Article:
Walt Disney Co. raised the cost of a single-day admission to its flagship Magic Kingdom park in Orlando, Florida, by 6 percent to $105, breaking the $100 level for the first time.
Prices for the company’s three other Orlando resorts will rise 3 percent to $97. At Disneyland and the Disney California Adverture parks in Anaheim, California, tickets will rise 3 percent to $99. The increases take effect Sunday.
Disney, the world’s largest theme-park operator, has invested more than $8 billion in the past five years in its U.S. parks, opening new attractions such as Cars Land at California Adventure and doubling the size of the Magic Kingdom’s Fantasyland section.
“We continually add new offerings and experiences, and many of our guests select multiday tickets or annual passes, which provide a great value and additional savings,” Jacquee Wahler, a spokeswoman for the company, said in an e-mail.
The cost of admission to the Magic Kingdom has doubled since 2003. Tickets were $3.50 plus the cost of rides when the park opened in 1971, according to the fan website allears.net.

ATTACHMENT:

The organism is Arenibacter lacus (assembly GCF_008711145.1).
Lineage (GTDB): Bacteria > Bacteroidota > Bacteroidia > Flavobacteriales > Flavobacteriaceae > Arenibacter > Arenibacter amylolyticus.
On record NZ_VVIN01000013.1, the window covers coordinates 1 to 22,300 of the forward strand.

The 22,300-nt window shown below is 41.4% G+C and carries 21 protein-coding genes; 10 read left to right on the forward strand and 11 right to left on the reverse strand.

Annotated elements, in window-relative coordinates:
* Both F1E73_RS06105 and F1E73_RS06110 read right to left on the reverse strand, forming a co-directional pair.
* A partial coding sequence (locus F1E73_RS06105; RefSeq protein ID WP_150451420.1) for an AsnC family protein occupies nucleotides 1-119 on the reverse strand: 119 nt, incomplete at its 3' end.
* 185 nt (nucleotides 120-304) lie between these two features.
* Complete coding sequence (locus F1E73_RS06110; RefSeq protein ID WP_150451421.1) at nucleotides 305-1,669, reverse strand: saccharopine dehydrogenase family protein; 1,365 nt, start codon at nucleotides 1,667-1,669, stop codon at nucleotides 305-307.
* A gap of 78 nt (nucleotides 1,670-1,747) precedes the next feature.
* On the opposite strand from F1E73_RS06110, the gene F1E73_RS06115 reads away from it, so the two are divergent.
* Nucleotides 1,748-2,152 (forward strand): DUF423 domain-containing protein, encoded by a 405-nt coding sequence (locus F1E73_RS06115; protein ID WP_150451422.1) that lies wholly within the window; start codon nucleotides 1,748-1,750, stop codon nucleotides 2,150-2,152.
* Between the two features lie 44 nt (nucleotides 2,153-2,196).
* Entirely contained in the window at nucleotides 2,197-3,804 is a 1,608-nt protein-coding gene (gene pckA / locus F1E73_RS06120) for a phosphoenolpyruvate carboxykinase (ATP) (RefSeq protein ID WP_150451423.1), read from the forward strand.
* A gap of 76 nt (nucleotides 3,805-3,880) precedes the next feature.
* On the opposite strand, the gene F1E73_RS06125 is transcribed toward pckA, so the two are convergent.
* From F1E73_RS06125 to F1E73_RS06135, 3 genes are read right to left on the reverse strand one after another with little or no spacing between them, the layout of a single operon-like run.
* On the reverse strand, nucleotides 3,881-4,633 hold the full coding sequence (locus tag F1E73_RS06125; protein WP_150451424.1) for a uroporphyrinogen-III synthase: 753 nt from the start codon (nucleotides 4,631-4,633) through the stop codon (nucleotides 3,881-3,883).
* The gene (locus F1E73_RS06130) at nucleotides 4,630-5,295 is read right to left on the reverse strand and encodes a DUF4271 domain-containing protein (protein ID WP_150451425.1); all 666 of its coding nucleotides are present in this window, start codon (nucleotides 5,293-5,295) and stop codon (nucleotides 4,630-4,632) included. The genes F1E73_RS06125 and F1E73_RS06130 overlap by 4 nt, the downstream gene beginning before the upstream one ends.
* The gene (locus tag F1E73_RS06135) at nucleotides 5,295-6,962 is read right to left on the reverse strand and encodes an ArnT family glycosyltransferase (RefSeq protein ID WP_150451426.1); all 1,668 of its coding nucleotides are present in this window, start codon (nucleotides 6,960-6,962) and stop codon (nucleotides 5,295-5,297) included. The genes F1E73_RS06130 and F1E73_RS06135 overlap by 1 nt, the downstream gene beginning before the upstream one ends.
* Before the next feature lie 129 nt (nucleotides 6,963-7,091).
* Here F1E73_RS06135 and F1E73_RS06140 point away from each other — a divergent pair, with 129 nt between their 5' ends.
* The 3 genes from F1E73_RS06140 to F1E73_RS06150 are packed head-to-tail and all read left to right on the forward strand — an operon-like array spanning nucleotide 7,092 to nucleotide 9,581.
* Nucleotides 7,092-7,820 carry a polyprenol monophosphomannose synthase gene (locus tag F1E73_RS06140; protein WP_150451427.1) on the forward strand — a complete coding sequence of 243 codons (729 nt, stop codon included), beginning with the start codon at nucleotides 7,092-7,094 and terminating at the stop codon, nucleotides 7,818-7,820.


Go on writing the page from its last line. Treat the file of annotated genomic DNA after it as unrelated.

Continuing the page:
The increases were larger for some of the company’s annual passes. A premium annual pass, which comes with no blackout dates, for entry to the company’s California parks will rise 11 percent to $779.
Even with the price increases, domestic park attendance climbed 3 percent in the fiscal year that ended Sept. 27, according to company filings. The parks division generated operating income of almost $2.7 billion on revenue of $15.1 billion in 2014.
Disney ticket-price increases often lead to similar moves by other operators such as Comcast Corp.’s Universal Studios and SeaWorld Entertainment Inc. locations.
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